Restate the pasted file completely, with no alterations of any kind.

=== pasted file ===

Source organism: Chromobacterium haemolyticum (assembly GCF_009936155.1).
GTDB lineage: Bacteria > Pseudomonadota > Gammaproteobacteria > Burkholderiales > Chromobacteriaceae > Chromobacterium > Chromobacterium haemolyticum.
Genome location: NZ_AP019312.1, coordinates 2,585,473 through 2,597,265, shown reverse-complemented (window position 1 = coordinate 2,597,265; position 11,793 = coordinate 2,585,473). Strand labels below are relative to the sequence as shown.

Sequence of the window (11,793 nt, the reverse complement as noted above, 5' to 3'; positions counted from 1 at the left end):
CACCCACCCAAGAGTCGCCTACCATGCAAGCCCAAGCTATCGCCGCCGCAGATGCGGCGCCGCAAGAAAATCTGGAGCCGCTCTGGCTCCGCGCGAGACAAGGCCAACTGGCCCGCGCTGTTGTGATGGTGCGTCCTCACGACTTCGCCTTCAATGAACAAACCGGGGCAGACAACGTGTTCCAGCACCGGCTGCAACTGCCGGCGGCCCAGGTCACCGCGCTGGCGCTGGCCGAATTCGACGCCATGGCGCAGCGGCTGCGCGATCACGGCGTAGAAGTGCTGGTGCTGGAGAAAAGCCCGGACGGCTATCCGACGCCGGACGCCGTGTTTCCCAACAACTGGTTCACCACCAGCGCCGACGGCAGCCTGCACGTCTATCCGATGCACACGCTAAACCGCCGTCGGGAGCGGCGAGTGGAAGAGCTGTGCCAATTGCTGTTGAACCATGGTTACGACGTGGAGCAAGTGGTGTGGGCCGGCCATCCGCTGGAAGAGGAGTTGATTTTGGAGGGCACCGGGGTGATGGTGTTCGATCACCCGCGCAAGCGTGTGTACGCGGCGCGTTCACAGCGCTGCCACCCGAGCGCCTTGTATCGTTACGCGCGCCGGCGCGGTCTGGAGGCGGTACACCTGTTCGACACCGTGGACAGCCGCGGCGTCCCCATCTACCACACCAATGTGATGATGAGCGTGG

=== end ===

Source organism: Chromobacterium haemolyticum (assembly GCF_009936155.1).
GTDB lineage: Bacteria > Pseudomonadota > Gammaproteobacteria > Burkholderiales > Chromobacteriaceae > Chromobacterium > Chromobacterium haemolyticum.
Genome location: NZ_AP019312.1, coordinates 2,585,473 through 2,597,265, shown reverse-complemented (window position 1 = coordinate 2,597,265; position 11,793 = coordinate 2,585,473). Strand labels below are relative to the sequence as shown.

Sequence of the window (11,793 nt, the reverse complement as noted above, 5' to 3'; positions counted from 1 at the left end):
CACCCACCCAAGAGTCGCCTACCATGCAAGCCCAAGCTATCGCCGCCGCAGATGCGGCGCCGCAAGAAAATCTGGAGCCGCTCTGGCTCCGCGCGAGACAAGGCCAACTGGCCCGCGCTGTTGTGATGGTGCGTCCTCACGACTTCGCCTTCAATGAACAAACCGGGGCAGACAACGTGTTCCAGCACCGGCTGCAACTGCCGGCGGCCCAGGTCACCGCGCTGGCGCTGGCCGAATTCGACGCCATGGCGCAGCGGCTGCGCGATCACGGCGTAGAAGTGCTGGTGCTGGAGAAAAGCCCGGACGGCTATCCGACGCCGGACGCCGTGTTTCCCAACAACTGGTTCACCACCAGCGCCGACGGCAGCCTGCACGTCTATCCGATGCACACGCTAAACCGCCGTCGGGAGCGGCGAGTGGAAGAGCTGTGCCAATTGCTGTTGAACCATGGTTACGACGTGGAGCAAGTGGTGTGGGCCGGCCATCCGCTGGAAGAGGAGTTGATTTTGGAGGGCACCGGGGTGATGGTGTTCGATCACCCGCGCAAGCGTGTGTACGCGGCGCGTTCACAGCGCTGCCACCCGAGCGCCTTGTATCGTTACGCGCGCCGGCGCGGTCTGGAGGCGGTACACCTGTTCGACACCGTGGACAGCCGCGGCGTCCCCATCTACCACACCAATGTGATGATGAGCGTGG